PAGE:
In The News

In The News 2018-05-13T20:01:07+00:00

We’re excited about bike sharing in Camden, and so is the media! Check out our recent press coverage:

Dockless Companies Deliver Bike-Share to Underserved Areas
Streetsblog USA – May 10, 2018

“But where docked systems are falling short, in some cases private dockless companies are picking up the slack. Chinese bike-share firm ofo arrived in in Camden, New Jersey, last week with 200 bikes. The grant-supported pilot is meant to gauge whether the community can support a permanent bike-share system. Bikes will be available for $1 per hour during the seven-month trial and can be locked anywhere.

Charles Brown, of the New Jersey Bicycle and Pedestrian Resource Center, says Camden is now the lowest-income city (median income $27,000) in the U.S. to have a bike-share system.”

Are ‘dockless’ bicycles a fit for Philly?
Philly Voice – May 10, 2018

One of those new developments – so-called “dockless” bikes – just debuted in Camden last week. And it’s one that Philadelphia officials are giving serious thought. Unlike Philly’s Indego bike share, Camden’s bicycle fleet does not need to be returned to a docking station or locked to a bike rack. Instead, riders can simply leave the bikes parked anywhere, thanks to a smart lock attached to the back tire.

Yet, expanding a docked program takes time and financial resources. Three years after its launch, many city neighborhoods lack docking stations, and therefore lack access to Indego. But a dockless program – like the one Camden adopted – could change that.

“If you have a dockless bike sharing program, you don’t have to worry about that,” said Randy LoBasso, communications manager for the Bicycle Coalition of Greater Philadelphia. “You can get more people to the bikes in more neighborhoods. You can open up cycling as a form of transportation and recreation in general.”

Instead of heading to a docking station, Camden riders can find bicycles stationed anywhere in the city by logging onto a mobile app. The bikes – which are outfitted with GPS tracking devices – can be unlocked by entering a code provided by the app.

Can a Bike-Share Program Spur More Improvements in Camden?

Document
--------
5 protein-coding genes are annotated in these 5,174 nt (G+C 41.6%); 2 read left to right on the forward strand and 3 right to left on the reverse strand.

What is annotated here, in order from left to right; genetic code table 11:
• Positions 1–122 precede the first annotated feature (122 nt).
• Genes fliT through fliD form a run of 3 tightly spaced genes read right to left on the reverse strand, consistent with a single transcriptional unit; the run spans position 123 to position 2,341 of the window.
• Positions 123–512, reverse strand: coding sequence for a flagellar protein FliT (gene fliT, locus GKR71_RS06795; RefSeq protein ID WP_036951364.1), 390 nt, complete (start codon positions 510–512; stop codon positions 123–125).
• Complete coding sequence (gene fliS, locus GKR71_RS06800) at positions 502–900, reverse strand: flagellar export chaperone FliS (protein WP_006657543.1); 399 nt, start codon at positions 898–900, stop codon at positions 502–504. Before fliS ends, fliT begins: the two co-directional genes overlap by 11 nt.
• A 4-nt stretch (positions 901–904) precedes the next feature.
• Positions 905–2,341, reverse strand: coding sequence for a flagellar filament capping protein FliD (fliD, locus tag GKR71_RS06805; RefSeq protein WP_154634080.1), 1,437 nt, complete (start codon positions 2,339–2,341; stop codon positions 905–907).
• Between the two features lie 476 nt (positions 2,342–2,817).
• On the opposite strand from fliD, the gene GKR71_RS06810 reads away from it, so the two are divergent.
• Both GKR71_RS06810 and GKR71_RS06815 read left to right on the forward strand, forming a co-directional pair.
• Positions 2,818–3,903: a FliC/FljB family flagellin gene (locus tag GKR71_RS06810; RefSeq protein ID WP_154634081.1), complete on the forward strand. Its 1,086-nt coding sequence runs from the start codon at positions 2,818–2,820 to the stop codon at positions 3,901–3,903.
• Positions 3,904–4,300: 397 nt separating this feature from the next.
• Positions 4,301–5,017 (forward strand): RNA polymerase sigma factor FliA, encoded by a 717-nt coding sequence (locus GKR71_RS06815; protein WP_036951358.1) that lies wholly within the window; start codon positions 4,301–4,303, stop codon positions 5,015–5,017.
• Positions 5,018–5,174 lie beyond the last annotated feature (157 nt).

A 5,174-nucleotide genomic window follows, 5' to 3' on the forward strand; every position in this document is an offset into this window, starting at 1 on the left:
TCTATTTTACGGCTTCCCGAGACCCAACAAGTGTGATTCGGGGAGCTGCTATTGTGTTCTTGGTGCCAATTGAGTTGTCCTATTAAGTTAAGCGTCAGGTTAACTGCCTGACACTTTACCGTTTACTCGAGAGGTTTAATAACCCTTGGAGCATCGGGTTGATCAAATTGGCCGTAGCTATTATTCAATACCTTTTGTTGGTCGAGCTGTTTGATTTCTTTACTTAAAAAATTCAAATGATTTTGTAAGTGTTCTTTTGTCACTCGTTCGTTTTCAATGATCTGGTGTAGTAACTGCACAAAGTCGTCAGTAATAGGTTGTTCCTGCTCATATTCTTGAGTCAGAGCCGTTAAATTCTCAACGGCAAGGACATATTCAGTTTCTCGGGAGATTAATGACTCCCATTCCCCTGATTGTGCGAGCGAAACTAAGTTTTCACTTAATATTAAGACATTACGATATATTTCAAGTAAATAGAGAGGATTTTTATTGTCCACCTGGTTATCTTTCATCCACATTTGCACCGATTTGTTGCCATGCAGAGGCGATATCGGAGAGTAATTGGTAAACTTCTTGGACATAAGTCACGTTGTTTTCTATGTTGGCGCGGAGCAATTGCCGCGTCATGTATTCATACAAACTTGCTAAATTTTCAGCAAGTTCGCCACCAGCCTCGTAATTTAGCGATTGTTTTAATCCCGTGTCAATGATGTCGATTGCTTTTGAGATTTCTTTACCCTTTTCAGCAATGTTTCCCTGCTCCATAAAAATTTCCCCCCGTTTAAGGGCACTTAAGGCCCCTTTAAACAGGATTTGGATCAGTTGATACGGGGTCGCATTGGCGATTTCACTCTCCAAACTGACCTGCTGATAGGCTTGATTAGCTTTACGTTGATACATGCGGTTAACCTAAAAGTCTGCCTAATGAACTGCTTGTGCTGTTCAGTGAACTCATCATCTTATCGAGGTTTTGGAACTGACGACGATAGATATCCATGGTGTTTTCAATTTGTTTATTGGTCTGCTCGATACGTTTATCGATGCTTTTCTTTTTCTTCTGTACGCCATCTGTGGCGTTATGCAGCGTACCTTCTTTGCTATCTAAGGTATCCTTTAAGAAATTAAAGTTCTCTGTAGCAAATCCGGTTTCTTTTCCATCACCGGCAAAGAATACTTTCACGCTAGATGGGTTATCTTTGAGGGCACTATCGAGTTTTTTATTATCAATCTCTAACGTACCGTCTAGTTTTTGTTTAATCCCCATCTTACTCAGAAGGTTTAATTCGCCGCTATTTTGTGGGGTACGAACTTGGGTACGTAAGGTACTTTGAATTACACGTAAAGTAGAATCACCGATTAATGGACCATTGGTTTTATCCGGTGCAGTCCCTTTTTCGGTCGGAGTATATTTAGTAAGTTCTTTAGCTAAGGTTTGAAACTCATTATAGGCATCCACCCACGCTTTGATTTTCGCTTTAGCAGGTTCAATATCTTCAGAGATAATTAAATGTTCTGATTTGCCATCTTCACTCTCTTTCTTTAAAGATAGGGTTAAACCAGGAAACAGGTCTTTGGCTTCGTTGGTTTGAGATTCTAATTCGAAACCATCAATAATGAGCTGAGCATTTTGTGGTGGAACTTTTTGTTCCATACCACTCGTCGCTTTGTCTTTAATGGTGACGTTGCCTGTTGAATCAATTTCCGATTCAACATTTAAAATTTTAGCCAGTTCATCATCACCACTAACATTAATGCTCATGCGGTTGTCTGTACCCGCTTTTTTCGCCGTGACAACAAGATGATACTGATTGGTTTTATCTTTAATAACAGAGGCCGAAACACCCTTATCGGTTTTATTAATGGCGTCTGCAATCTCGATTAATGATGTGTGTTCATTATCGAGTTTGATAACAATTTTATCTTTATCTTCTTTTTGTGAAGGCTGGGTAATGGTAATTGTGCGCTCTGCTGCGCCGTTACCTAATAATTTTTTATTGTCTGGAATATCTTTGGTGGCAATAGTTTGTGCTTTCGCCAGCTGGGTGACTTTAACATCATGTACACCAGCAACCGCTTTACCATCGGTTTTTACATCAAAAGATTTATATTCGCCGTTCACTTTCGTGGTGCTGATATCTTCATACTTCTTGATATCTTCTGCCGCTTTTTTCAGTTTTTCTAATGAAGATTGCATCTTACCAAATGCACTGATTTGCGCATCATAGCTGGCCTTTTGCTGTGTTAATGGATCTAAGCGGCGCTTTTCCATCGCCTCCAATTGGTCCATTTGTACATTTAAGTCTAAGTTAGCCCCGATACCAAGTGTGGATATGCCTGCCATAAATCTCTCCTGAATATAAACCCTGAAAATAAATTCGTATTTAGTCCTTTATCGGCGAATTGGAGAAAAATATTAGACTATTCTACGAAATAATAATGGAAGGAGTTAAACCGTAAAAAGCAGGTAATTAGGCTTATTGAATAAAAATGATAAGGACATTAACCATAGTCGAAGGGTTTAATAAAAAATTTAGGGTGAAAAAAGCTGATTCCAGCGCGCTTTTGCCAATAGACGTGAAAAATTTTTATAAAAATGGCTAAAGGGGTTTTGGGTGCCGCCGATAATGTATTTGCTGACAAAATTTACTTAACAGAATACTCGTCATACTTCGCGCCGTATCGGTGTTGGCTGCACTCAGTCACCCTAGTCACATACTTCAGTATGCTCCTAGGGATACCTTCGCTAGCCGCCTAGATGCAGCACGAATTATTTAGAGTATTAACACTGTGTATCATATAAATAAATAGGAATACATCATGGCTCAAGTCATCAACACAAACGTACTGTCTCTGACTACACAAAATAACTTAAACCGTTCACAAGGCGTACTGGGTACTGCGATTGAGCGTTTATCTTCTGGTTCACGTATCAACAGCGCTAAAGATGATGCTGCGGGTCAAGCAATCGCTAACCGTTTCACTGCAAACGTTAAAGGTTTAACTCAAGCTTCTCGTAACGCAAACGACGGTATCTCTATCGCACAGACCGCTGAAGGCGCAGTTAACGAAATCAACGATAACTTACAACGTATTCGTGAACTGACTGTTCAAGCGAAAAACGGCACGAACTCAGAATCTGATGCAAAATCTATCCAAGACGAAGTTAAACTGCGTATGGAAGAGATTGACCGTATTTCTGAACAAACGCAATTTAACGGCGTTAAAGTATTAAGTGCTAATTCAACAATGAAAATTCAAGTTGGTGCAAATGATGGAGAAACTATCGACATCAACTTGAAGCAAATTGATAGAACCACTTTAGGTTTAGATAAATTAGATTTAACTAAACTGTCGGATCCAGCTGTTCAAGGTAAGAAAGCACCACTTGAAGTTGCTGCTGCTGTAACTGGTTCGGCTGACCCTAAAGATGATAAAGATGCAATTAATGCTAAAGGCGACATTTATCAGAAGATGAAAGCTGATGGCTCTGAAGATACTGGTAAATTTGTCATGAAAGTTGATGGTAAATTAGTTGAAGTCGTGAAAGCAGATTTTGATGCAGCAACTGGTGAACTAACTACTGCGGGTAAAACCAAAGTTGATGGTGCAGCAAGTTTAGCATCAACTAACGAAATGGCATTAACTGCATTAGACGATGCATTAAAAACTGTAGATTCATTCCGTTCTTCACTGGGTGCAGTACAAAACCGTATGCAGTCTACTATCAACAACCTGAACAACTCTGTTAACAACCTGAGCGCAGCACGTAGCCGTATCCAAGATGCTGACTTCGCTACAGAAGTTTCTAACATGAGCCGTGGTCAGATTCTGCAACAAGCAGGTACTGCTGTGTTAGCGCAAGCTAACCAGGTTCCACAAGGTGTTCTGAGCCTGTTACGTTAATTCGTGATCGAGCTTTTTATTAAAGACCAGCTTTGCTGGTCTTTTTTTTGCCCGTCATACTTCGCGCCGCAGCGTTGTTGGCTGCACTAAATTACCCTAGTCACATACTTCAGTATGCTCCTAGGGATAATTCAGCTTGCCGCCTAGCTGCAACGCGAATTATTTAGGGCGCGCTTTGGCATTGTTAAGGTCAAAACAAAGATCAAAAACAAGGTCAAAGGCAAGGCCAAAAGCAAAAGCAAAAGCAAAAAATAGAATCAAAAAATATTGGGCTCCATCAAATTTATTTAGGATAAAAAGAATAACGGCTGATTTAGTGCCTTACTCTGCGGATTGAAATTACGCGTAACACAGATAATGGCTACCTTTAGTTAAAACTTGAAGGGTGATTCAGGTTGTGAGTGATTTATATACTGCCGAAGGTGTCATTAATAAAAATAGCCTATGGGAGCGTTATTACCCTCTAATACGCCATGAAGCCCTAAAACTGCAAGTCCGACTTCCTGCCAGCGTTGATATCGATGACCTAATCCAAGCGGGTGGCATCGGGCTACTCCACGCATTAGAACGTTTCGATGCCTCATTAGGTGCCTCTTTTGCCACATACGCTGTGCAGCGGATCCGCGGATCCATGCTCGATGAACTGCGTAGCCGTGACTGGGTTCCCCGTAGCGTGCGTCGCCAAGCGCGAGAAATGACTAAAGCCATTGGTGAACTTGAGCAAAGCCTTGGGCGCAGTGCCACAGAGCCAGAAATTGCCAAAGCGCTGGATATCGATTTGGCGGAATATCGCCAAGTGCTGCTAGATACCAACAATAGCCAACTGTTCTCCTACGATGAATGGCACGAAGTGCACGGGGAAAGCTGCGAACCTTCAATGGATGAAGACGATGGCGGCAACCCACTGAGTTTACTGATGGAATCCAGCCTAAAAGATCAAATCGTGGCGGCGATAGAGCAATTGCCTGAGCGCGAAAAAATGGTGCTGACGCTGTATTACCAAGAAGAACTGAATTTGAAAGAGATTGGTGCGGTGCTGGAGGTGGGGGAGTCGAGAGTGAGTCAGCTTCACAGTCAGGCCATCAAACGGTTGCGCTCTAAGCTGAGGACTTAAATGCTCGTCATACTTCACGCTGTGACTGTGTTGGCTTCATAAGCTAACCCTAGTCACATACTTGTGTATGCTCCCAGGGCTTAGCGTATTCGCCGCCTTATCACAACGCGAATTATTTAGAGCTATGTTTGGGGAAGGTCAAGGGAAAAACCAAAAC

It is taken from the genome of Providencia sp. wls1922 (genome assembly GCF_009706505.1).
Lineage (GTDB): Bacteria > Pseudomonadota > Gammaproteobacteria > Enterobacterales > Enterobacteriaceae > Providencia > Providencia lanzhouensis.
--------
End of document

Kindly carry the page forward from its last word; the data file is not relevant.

Wall Street Journal – May 2, 2018

Biking “changes the whole atmosphere of Camden,” said Mayor Frank Moran shortly after taking a lap around a sun-drenched park in front of City Hall on Tuesday atop one of Ofo’s bright yellow bikes.

Cooper’s Ferry Chief Executive Kris Kolluri hopes the bike share will aid in the city’s recent upturn. Employment in the Camden metro area rose 3.7% last year, one of the leading growth rates in the nation, according to the U.S. Bureau of Labor Statistics. The city recorded 23 murders in 2017, the lowest rate in 30 years.

“Mobility and access to amenities that are in other burgeoning cities is what we hope to provide for the residents of the city,” Mr. Kolluri said.

Camden introduces a bike share program
Fox 29 – May 2, 2018

“Andre was the first Camden resident at the launch of a test run of the new bike share program. He’s a community activist and was working just steps away from the launch. His concerns represent the challenges of bringing new programs to cities used to being overlooked. Challenges the mayor, also a longtime resident, understands.

“It’s a challenge, it’s something new, different. Our residents were never exposed to this and my job is to really take this out to the community,” said Camden Mayor Francisco “Frank” Moran.

The OFO bike share is innovative in many ways. First, the bikes do not require docking stations. They unlock with an app and that leads to the second innovation. A person can take them and leave them, literally, anywhere in Camden. That’s because they want the inner cities to have access to them in a way that other areas don’t have access.

“We’ll be promoting it through our community centers, through our radio station on Sundays and literally door-to-door. We want our residents to take advantage of these amenities,” Mayor Moran explained.

They will likely be a hit in the business and tourist district. But, how did people feel about the program the further one got from the tourist district?

“I absolutely think it can work. I think it’s a great idea that will encourage people to get out and about in the community more,” said resident Maureen.”

Camden bike share launches to give options, go green and get exercise
NJTV News – May 1, 2018